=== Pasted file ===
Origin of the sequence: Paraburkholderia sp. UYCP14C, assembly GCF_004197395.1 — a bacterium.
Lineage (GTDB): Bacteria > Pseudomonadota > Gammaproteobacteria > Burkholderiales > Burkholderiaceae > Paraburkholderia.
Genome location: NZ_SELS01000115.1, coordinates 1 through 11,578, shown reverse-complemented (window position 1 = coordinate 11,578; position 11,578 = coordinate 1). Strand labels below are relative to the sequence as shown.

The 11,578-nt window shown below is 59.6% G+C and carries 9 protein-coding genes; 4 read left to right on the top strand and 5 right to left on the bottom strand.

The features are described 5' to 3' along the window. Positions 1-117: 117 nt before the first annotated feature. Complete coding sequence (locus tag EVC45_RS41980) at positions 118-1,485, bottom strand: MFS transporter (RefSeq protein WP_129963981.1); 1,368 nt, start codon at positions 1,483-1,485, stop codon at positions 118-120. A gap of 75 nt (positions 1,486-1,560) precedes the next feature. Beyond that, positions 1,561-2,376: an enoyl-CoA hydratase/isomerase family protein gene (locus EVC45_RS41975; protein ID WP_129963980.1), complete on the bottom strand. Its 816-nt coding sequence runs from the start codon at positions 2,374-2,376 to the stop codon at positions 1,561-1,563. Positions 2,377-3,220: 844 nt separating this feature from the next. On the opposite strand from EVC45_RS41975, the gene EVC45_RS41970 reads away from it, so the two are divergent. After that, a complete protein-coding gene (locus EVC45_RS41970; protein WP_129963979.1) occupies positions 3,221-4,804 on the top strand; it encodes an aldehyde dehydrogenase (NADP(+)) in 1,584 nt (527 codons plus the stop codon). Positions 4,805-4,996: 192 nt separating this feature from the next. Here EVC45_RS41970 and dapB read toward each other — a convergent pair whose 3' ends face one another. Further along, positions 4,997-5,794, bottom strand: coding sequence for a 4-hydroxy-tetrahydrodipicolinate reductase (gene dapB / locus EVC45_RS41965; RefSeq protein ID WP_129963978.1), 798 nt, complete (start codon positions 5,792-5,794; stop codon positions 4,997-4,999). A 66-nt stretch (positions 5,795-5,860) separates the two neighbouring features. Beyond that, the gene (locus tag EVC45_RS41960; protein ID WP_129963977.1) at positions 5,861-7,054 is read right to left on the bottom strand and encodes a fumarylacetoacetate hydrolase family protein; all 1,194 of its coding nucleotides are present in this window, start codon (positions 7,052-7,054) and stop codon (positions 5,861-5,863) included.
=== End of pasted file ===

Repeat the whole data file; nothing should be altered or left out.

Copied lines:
Origin of the sequence: Paraburkholderia sp. UYCP14C, assembly GCF_004197395.1 — a bacterium.
Lineage (GTDB): Bacteria > Pseudomonadota > Gammaproteobacteria > Burkholderiales > Burkholderiaceae > Paraburkholderia.
Genome location: NZ_SELS01000115.1, coordinates 1 through 11,578, shown reverse-complemented (window position 1 = coordinate 11,578; position 11,578 = coordinate 1). Strand labels below are relative to the sequence as shown.

The 11,578-nt window shown below is 59.6% G+C and carries 9 protein-coding genes; 4 read left to right on the top strand and 5 right to left on the bottom strand.

The features are described 5' to 3' along the window. Positions 1-117: 117 nt before the first annotated feature. Complete coding sequence (locus tag EVC45_RS41980) at positions 118-1,485, bottom strand: MFS transporter (RefSeq protein WP_129963981.1); 1,368 nt, start codon at positions 1,483-1,485, stop codon at positions 118-120. A gap of 75 nt (positions 1,486-1,560) precedes the next feature. Beyond that, positions 1,561-2,376: an enoyl-CoA hydratase/isomerase family protein gene (locus EVC45_RS41975; protein ID WP_129963980.1), complete on the bottom strand. Its 816-nt coding sequence runs from the start codon at positions 2,374-2,376 to the stop codon at positions 1,561-1,563. Positions 2,377-3,220: 844 nt separating this feature from the next. On the opposite strand from EVC45_RS41975, the gene EVC45_RS41970 reads away from it, so the two are divergent. After that, a complete protein-coding gene (locus EVC45_RS41970; protein WP_129963979.1) occupies positions 3,221-4,804 on the top strand; it encodes an aldehyde dehydrogenase (NADP(+)) in 1,584 nt (527 codons plus the stop codon). Positions 4,805-4,996: 192 nt separating this feature from the next. Here EVC45_RS41970 and dapB read toward each other — a convergent pair whose 3' ends face one another. Further along, positions 4,997-5,794, bottom strand: coding sequence for a 4-hydroxy-tetrahydrodipicolinate reductase (gene dapB / locus EVC45_RS41965; RefSeq protein ID WP_129963978.1), 798 nt, complete (start codon positions 5,792-5,794; stop codon positions 4,997-4,999). A 66-nt stretch (positions 5,795-5,860) separates the two neighbouring features. Beyond that, the gene (locus tag EVC45_RS41960; protein ID WP_129963977.1) at positions 5,861-7,054 is read right to left on the bottom strand and encodes a fumarylacetoacetate hydrolase family protein; all 1,194 of its coding nucleotides are present in this window, start codon (positions 7,052-7,054) and stop codon (positions 5,861-5,863) included.